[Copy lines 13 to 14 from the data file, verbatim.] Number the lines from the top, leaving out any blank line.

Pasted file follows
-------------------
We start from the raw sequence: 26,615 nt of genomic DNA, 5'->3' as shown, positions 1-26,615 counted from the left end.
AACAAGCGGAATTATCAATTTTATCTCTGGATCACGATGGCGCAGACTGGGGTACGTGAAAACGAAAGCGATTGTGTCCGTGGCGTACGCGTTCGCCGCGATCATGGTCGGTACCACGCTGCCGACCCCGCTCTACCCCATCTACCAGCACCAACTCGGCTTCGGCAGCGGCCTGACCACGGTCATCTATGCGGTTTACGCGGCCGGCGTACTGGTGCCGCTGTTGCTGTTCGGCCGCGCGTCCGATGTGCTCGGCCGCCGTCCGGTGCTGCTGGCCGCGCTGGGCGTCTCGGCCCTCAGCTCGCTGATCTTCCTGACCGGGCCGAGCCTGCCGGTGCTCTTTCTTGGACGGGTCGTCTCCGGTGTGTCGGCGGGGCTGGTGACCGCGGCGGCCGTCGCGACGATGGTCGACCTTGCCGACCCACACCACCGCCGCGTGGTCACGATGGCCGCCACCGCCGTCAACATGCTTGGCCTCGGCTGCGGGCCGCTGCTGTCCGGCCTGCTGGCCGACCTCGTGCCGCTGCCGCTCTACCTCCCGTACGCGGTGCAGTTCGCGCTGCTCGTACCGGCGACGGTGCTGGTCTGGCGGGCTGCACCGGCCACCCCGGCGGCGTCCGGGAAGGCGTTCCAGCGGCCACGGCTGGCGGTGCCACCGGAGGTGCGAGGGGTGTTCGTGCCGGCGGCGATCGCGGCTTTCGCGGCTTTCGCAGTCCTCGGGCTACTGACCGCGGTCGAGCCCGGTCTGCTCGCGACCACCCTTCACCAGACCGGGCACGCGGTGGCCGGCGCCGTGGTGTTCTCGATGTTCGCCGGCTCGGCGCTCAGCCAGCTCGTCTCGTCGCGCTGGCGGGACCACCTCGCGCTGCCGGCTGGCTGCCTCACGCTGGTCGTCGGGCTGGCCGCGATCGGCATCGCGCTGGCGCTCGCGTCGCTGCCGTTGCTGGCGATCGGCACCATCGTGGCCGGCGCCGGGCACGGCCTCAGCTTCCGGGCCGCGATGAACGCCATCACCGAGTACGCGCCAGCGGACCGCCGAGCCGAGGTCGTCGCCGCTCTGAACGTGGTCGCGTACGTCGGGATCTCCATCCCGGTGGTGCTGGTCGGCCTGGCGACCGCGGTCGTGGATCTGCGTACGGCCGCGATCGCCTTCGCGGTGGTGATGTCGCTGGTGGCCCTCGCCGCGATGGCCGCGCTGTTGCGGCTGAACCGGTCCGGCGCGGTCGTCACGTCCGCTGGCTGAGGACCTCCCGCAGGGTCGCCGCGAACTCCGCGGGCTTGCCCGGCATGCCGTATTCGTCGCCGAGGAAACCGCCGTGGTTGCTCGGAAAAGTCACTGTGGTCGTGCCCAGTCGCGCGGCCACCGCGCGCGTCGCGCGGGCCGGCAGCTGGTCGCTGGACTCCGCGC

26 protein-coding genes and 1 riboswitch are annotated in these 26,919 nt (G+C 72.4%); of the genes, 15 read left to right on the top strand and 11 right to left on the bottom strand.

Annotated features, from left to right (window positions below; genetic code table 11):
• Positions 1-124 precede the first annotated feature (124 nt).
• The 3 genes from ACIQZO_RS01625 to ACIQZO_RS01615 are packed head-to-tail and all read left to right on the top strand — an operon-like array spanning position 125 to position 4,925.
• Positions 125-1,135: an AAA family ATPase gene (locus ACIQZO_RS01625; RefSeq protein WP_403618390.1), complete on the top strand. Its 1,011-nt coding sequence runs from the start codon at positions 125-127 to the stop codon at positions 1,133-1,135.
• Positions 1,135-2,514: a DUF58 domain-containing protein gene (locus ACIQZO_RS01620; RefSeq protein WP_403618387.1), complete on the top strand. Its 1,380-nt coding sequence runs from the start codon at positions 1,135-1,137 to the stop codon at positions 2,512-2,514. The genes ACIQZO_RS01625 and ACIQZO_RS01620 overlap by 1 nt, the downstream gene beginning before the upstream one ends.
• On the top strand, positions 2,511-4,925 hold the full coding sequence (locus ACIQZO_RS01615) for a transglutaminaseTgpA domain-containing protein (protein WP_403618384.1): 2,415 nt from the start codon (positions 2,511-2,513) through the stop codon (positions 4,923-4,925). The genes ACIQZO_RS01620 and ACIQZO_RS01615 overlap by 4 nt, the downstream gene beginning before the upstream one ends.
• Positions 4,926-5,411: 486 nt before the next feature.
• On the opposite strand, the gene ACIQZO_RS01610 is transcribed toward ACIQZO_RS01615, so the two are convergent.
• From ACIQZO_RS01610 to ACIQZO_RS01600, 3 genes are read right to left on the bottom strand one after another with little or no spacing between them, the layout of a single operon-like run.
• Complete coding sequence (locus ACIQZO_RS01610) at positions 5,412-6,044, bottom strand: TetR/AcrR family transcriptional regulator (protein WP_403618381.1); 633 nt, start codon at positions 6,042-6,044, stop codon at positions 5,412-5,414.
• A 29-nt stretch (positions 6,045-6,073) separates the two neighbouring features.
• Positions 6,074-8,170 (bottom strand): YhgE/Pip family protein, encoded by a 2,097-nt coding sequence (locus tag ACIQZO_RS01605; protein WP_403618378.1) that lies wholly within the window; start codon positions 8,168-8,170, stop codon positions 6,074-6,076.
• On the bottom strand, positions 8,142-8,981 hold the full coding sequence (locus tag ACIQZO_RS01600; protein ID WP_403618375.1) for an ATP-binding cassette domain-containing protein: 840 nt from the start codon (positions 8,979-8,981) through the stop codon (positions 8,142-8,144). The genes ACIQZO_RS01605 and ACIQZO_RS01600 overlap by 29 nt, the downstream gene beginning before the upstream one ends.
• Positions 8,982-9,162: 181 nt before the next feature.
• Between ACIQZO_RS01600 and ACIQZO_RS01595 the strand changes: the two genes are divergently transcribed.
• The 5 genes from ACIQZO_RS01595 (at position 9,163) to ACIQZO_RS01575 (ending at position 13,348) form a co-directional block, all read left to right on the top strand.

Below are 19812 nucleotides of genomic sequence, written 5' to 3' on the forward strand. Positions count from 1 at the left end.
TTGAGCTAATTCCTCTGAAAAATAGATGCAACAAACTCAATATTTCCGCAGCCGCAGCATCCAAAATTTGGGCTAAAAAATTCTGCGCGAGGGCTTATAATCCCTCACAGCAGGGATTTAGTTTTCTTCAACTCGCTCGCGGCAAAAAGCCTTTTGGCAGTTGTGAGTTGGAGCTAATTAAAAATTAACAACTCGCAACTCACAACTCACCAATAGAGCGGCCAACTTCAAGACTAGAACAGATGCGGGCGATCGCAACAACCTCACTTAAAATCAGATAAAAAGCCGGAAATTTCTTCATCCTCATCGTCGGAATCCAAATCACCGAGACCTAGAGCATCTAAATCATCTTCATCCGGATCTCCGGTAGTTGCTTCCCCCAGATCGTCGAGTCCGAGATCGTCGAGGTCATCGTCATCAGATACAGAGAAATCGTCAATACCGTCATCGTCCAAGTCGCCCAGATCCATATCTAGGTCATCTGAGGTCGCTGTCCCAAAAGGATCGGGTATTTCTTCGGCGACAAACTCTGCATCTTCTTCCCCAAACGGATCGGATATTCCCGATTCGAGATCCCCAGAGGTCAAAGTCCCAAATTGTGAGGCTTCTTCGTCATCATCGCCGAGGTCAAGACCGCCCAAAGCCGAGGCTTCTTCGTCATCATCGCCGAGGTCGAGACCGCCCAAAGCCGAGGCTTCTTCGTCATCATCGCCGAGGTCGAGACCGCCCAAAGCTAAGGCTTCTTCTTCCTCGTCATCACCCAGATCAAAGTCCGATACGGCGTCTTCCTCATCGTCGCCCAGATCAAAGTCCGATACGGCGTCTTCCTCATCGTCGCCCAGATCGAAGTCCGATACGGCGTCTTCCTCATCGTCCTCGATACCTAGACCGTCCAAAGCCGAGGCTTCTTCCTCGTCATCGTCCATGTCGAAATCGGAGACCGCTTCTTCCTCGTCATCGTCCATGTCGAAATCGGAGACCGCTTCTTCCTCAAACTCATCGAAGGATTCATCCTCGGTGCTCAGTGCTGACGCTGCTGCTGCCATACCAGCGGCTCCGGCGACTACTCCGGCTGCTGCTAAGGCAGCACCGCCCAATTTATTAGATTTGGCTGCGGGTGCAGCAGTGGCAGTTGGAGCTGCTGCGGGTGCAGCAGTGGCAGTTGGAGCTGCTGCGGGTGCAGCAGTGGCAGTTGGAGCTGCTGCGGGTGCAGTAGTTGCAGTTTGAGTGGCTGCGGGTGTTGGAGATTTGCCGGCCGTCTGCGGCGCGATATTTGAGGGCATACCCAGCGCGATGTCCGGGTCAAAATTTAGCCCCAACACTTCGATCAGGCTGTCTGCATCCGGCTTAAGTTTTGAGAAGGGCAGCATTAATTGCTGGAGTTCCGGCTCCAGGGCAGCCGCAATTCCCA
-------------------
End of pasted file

• Complete coding sequence (locus ACIQZO_RS01610) at positions 5,412-6,044, bottom strand: TetR/AcrR family transcriptional regulator (protein WP_403618381.1); 633 nt, start codon at positions 6,042-6,044, stop codon at positions 5,412-5,414.
• A 29-nt stretch (positions 6,045-6,073) separates the two neighbouring features.